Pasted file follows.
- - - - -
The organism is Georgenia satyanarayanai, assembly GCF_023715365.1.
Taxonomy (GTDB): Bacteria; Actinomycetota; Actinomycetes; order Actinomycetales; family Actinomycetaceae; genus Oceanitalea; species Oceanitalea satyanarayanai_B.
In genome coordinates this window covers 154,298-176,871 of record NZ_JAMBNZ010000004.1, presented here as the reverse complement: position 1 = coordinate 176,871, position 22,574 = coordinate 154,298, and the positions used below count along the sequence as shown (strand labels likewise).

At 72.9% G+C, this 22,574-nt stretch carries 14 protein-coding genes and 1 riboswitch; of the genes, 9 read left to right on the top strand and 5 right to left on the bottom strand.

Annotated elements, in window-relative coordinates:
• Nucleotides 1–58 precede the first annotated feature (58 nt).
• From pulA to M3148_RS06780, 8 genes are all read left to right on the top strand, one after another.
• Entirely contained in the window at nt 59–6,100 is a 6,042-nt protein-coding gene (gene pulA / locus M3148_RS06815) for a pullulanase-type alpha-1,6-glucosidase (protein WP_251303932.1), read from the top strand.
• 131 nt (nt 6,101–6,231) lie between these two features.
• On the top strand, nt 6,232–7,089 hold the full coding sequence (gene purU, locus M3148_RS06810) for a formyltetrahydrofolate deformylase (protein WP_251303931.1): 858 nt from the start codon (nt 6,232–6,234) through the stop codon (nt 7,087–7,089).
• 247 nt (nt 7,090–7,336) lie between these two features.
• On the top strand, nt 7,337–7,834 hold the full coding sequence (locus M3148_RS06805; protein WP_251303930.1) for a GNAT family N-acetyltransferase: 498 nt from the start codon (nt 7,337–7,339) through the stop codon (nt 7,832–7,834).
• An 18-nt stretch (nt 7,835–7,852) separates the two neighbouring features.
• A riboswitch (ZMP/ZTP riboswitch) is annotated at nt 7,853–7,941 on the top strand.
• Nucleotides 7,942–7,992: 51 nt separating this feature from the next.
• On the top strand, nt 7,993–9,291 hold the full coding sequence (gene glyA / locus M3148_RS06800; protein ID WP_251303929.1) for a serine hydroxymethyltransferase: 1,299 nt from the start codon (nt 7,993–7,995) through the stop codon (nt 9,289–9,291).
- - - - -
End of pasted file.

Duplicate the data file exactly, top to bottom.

The organism is Georgenia satyanarayanai, assembly GCF_023715365.1.
Taxonomy (GTDB): Bacteria; Actinomycetota; Actinomycetes; order Actinomycetales; family Actinomycetaceae; genus Oceanitalea; species Oceanitalea satyanarayanai_B.
In genome coordinates this window covers 154,298-176,871 of record NZ_JAMBNZ010000004.1, presented here as the reverse complement: position 1 = coordinate 176,871, position 22,574 = coordinate 154,298, and the positions used below count along the sequence as shown (strand labels likewise).

At 72.9% G+C, this 22,574-nt stretch carries 14 protein-coding genes and 1 riboswitch; of the genes, 9 read left to right on the top strand and 5 right to left on the bottom strand.

Annotated elements, in window-relative coordinates:
• Nucleotides 1–58 precede the first annotated feature (58 nt).
• From pulA to M3148_RS06780, 8 genes are all read left to right on the top strand, one after another.
• Entirely contained in the window at nt 59–6,100 is a 6,042-nt protein-coding gene (gene pulA / locus M3148_RS06815) for a pullulanase-type alpha-1,6-glucosidase (protein WP_251303932.1), read from the top strand.
• 131 nt (nt 6,101–6,231) lie between these two features.
• On the top strand, nt 6,232–7,089 hold the full coding sequence (gene purU, locus M3148_RS06810) for a formyltetrahydrofolate deformylase (protein WP_251303931.1): 858 nt from the start codon (nt 6,232–6,234) through the stop codon (nt 7,087–7,089).
• 247 nt (nt 7,090–7,336) lie between these two features.
• On the top strand, nt 7,337–7,834 hold the full coding sequence (locus M3148_RS06805; protein WP_251303930.1) for a GNAT family N-acetyltransferase: 498 nt from the start codon (nt 7,337–7,339) through the stop codon (nt 7,832–7,834).
• An 18-nt stretch (nt 7,835–7,852) separates the two neighbouring features.
• A riboswitch (ZMP/ZTP riboswitch) is annotated at nt 7,853–7,941 on the top strand.
• Nucleotides 7,942–7,992: 51 nt separating this feature from the next.
• On the top strand, nt 7,993–9,291 hold the full coding sequence (gene glyA / locus M3148_RS06800; protein ID WP_251303929.1) for a serine hydroxymethyltransferase: 1,299 nt from the start codon (nt 7,993–7,995) through the stop codon (nt 9,289–9,291).